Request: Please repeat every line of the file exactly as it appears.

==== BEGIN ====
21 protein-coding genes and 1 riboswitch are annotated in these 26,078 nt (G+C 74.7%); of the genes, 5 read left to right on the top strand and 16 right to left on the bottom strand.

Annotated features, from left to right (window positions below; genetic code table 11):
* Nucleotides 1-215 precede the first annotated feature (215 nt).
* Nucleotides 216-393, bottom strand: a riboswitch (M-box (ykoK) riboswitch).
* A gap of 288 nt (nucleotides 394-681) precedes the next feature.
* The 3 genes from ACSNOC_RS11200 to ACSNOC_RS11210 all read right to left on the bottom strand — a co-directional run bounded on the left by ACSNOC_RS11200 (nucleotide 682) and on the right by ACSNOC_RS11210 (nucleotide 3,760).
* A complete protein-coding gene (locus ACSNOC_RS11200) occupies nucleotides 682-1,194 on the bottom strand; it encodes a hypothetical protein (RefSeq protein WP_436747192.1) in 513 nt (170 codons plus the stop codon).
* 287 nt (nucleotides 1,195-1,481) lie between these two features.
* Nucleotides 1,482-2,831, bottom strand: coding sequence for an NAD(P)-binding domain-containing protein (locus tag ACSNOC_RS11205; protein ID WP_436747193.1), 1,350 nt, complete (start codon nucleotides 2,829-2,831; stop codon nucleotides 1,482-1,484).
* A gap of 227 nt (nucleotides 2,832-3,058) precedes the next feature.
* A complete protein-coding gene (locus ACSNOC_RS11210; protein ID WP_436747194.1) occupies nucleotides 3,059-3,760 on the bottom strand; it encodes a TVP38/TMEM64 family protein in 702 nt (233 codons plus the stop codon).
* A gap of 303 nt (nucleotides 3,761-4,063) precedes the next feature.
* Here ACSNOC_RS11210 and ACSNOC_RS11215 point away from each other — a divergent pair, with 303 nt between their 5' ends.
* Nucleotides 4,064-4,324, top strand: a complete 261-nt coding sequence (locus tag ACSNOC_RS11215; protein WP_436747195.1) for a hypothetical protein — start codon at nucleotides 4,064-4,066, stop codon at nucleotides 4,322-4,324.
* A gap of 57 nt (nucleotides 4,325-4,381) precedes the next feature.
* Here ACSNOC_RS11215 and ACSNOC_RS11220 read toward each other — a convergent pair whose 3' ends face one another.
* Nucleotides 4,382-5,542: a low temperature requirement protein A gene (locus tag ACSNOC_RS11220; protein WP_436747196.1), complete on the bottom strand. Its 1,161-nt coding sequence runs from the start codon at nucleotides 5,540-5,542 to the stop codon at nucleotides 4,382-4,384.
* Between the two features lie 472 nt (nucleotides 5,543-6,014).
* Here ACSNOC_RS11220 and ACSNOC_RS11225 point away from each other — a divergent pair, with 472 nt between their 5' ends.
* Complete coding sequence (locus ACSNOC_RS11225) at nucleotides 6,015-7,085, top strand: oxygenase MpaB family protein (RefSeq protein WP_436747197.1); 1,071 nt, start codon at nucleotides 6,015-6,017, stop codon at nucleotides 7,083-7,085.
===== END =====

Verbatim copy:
21 protein-coding genes and 1 riboswitch are annotated in these 26,078 nt (G+C 74.7%); of the genes, 5 read left to right on the top strand and 16 right to left on the bottom strand.

Annotated features, from left to right (window positions below; genetic code table 11):
* Nucleotides 1-215 precede the first annotated feature (215 nt).
* Nucleotides 216-393, bottom strand: a riboswitch (M-box (ykoK) riboswitch).
* A gap of 288 nt (nucleotides 394-681) precedes the next feature.
* The 3 genes from ACSNOC_RS11200 to ACSNOC_RS11210 all read right to left on the bottom strand — a co-directional run bounded on the left by ACSNOC_RS11200 (nucleotide 682) and on the right by ACSNOC_RS11210 (nucleotide 3,760).
* A complete protein-coding gene (locus ACSNOC_RS11200) occupies nucleotides 682-1,194 on the bottom strand; it encodes a hypothetical protein (RefSeq protein WP_436747192.1) in 513 nt (170 codons plus the stop codon).
* 287 nt (nucleotides 1,195-1,481) lie between these two features.
* Nucleotides 1,482-2,831, bottom strand: coding sequence for an NAD(P)-binding domain-containing protein (locus tag ACSNOC_RS11205; protein ID WP_436747193.1), 1,350 nt, complete (start codon nucleotides 2,829-2,831; stop codon nucleotides 1,482-1,484).
* A gap of 227 nt (nucleotides 2,832-3,058) precedes the next feature.
* A complete protein-coding gene (locus ACSNOC_RS11210; protein ID WP_436747194.1) occupies nucleotides 3,059-3,760 on the bottom strand; it encodes a TVP38/TMEM64 family protein in 702 nt (233 codons plus the stop codon).
* A gap of 303 nt (nucleotides 3,761-4,063) precedes the next feature.
* Here ACSNOC_RS11210 and ACSNOC_RS11215 point away from each other — a divergent pair, with 303 nt between their 5' ends.
* Nucleotides 4,064-4,324, top strand: a complete 261-nt coding sequence (locus tag ACSNOC_RS11215; protein WP_436747195.1) for a hypothetical protein — start codon at nucleotides 4,064-4,066, stop codon at nucleotides 4,322-4,324.
* A gap of 57 nt (nucleotides 4,325-4,381) precedes the next feature.
* Here ACSNOC_RS11215 and ACSNOC_RS11220 read toward each other — a convergent pair whose 3' ends face one another.
* Nucleotides 4,382-5,542: a low temperature requirement protein A gene (locus tag ACSNOC_RS11220; protein WP_436747196.1), complete on the bottom strand. Its 1,161-nt coding sequence runs from the start codon at nucleotides 5,540-5,542 to the stop codon at nucleotides 4,382-4,384.
* Between the two features lie 472 nt (nucleotides 5,543-6,014).
* Here ACSNOC_RS11220 and ACSNOC_RS11225 point away from each other — a divergent pair, with 472 nt between their 5' ends.
* Complete coding sequence (locus ACSNOC_RS11225) at nucleotides 6,015-7,085, top strand: oxygenase MpaB family protein (RefSeq protein WP_436747197.1); 1,071 nt, start codon at nucleotides 6,015-6,017, stop codon at nucleotides 7,083-7,085.